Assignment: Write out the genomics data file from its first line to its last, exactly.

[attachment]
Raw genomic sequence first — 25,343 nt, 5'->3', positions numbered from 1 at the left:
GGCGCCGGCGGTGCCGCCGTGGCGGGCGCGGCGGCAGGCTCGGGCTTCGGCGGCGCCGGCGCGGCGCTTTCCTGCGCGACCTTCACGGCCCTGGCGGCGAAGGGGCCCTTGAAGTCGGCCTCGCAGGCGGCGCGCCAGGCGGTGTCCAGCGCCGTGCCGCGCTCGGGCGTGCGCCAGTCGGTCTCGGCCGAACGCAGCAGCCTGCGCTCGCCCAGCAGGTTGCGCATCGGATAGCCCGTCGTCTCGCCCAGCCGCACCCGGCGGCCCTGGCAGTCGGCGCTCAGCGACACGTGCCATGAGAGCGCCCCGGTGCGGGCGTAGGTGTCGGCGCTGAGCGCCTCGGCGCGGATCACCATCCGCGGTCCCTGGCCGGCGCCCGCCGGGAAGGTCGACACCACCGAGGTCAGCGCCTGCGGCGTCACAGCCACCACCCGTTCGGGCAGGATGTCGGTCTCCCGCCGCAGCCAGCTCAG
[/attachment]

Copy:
Raw genomic sequence first — 25,343 nt, 5'->3', positions numbered from 1 at the left:
GGCGCCGGCGGTGCCGCCGTGGCGGGCGCGGCGGCAGGCTCGGGCTTCGGCGGCGCCGGCGCGGCGCTTTCCTGCGCGACCTTCACGGCCCTGGCGGCGAAGGGGCCCTTGAAGTCGGCCTCGCAGGCGGCGCGCCAGGCGGTGTCCAGCGCCGTGCCGCGCTCGGGCGTGCGCCAGTCGGTCTCGGCCGAACGCAGCAGCCTGCGCTCGCCCAGCAGGTTGCGCATCGGATAGCCCGTCGTCTCGCCCAGCCGCACCCGGCGGCCCTGGCAGTCGGCGCTCAGCGACACGTGCCATGAGAGCGCCCCGGTGCGGGCGTAGGTGTCGGCGCTGAGCGCCTCGGCGCGGATCACCATCCGCGGTCCCTGGCCGGCGCCCGCCGGGAAGGTCGACACCACCGAGGTCAGCGCCTGCGGCGTCACAGCCACCACCCGTTCGGGCAGGATGTCGGTCTCCCGCCGCAGCCAGCTCAG